Creating an effective interface between the acute health sector and community services sector is an age-old problem across first world countries. In Australia, there are several challenges created by the emergence of a nationally separate and distinct funding scheme for people living with disabilities. First, the intersect between two insurance schemes (ie one for the health system and one for disability services) is likely to create anomalies where people ‘fall between the cracks’ of the two systems or where duplication of services are provided– particularly in vulnerable communities such as people living with mental health illness.

Second, the divide between these two systems risks further fragmentation of the workforce that provides these services. Australia’s health system workforce is highly trained and expensive, while the disability services system by contrast is heavily reliant on an assistant workforce with lower end vocational qualifications. Consumers cannot always be neatly allocated into one of these two systems, which means that coordination between the providers and their workforce is essential for quality outcomes.

These challenges lead to the following question - what levers are available to allow the health and disability workforce to adapt to a consumer directed care scheme where large numbers of assistants will be required to provide the bulk of services, but where health profession expertise will be required to support models of service that maximize outcomes while avoiding unnecessary drains on the acute health system? In relation to this, what global service provision models have evolved, including key governance lessons of potential relevance to the NDIS in Australia?


14:15 - 15:00 - Canadian Delegation Scenario Presentation

Canadian flag

CHAIR: Canadian Delegation
Effective home care in rural communities

What are the overall policy considerations that need to underpin the provision of effective home care in rural communities?

According to a report just released by the Canadian Institute for Health Information , one in five seniors with to moderate MAPLe scores could have delayed or even avoided admission to residential care; they could have received care in their own home or in home-like settings.

Receiving care at home is often considered the preferred option for people requiring basic chronic, palliative or rehabilitative care. With appropriate care, suited to their needs, people have the option to remain in their homes while they convalesce and/or continue to live independently.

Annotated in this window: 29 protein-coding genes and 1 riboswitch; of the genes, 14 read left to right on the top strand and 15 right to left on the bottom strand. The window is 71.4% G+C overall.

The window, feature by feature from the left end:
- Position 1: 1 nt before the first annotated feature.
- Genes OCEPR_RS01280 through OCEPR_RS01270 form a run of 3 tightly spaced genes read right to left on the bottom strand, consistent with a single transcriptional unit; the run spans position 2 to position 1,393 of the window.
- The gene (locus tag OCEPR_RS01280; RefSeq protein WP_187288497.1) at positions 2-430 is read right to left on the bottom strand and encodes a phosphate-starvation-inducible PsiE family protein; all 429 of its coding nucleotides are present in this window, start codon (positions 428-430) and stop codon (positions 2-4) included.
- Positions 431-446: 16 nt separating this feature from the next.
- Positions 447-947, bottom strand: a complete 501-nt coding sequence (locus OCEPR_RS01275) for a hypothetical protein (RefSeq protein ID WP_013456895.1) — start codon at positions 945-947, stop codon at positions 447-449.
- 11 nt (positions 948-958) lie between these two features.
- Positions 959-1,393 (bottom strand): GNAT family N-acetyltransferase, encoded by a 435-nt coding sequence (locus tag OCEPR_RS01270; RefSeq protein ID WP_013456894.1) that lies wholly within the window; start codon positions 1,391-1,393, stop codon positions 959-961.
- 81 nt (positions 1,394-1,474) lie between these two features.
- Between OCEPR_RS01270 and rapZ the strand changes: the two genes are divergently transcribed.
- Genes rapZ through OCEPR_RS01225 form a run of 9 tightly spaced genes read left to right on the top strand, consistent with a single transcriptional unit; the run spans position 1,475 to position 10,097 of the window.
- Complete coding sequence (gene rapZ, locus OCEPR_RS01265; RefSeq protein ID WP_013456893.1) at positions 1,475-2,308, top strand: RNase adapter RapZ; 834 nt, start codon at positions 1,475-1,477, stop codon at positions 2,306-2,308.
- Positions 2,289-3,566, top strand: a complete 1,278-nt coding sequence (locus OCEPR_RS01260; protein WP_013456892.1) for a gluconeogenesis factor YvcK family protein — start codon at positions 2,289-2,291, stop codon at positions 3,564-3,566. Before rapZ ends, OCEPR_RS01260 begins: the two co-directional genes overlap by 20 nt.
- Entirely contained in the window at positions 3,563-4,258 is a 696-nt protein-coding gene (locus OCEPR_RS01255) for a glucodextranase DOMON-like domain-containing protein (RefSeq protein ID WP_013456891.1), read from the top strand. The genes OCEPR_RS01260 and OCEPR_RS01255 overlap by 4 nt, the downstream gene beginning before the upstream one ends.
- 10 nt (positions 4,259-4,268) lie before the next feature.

Home care can be provided by a number of formal and informal health care providers depending on the health issues of the patient and the particular characteristics of the community. Unfortunately, there exists a number of challenges for providing effective home care in rural communities in Canada. These include, for example, a lack of caregivers, such as home support workers; difficulties related to travel, transportation and access; and limited local resources (e.g. Long Term Care beds) . Issues of wage gaps, working conditions, isolation, support and education are also well documented barriers for many health care workers who might otherwise pursue employment in rural areas.

A number of innovative pilot projects have been implemented in Canada and in other countries to address these challenges with varying degrees of success. The Canada-led IHWC workshop will focus on identifying the strengths, weaknesses, enablers and barriers of new models of rural care (e.g., telehealth, community paramedicine, and rural health hubs). Prior to the conference, workshop participants will identify 1 or 2 successful interventions of rural home care, with the strengths, weaknesses, barriers and enablers for each one. The workshop will provide participants with the opportunity to build an inventory of practical models and, during the conference breakout sessions, develop strategies and plans to adapt these to their own contexts and rural communities.

More information on this scenario is available for download.

  1. Seniors in Transition: Exploring Pathways Across the Care Continuum
  2. What MAPLe scores mean
  3. Canadian Home Care Association,The Delivery of Home Care Services in Rural and Remote Communities in Canada, p. 8
  4. Issues Affecting Access to Health Services in Northern, Rural and Remote Regions of Canada

15:30 - 16:15 - UK Delegation Scenario Presentation

UK flag

CHAIR: UK Delegation
Health care for transitory populations

Transitory populations (those without secure accommodation, or any accommodation and recently arrived immigrants) are geographically concentrated in inner city areas; not specifically the capital city. The families of service personnel are also more mobile than 'typical' families and are geographically concentrated (around bases) but not necessarily in cities, but may also be interesting to include.

These mobile populations can experience difficulties in accessing health care - for reasons related to their mobility (moving between health communities and having to repeat gateway diagnosis processes) and inherent in their demographic features (not having English as a first language, difficulty registering, difficulty finding/funding healthcare, ineligibility for universal services and unwillingness to access services, even though they are available, often not until the healthcare need becomes acute).

These areas are also often hard to populate with workforce: house prices are higher, or when house prices are lower this makes the area viewed as “not a nice place to live or work”, it's a more demanding job than 'leafy suburbs and the worried well', performance targets or income streams are harder to hit with a perceived uncooperative population.